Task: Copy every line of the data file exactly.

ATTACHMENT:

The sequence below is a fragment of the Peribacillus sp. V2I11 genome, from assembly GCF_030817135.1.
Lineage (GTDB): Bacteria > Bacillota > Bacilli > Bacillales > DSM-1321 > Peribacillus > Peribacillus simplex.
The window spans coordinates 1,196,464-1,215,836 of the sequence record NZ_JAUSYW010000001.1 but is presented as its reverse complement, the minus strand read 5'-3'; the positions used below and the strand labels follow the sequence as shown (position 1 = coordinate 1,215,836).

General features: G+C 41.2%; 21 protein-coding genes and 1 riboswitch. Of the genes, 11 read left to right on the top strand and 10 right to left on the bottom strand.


The sequence below is a fragment of the Peribacillus sp. V2I11 genome, from assembly GCF_030817135.1.
Lineage (GTDB): Bacteria > Bacillota > Bacilli > Bacillales > DSM-1321 > Peribacillus > Peribacillus simplex.
The window spans coordinates 1,196,464-1,215,836 of the sequence record NZ_JAUSYW010000001.1 but is presented as its reverse complement, the minus strand read 5'-3'; the positions used below and the strand labels follow the sequence as shown (position 1 = coordinate 1,215,836).

General features: G+C 41.2%; 21 protein-coding genes and 1 riboswitch. Of the genes, 11 read left to right on the top strand and 10 right to left on the bottom strand.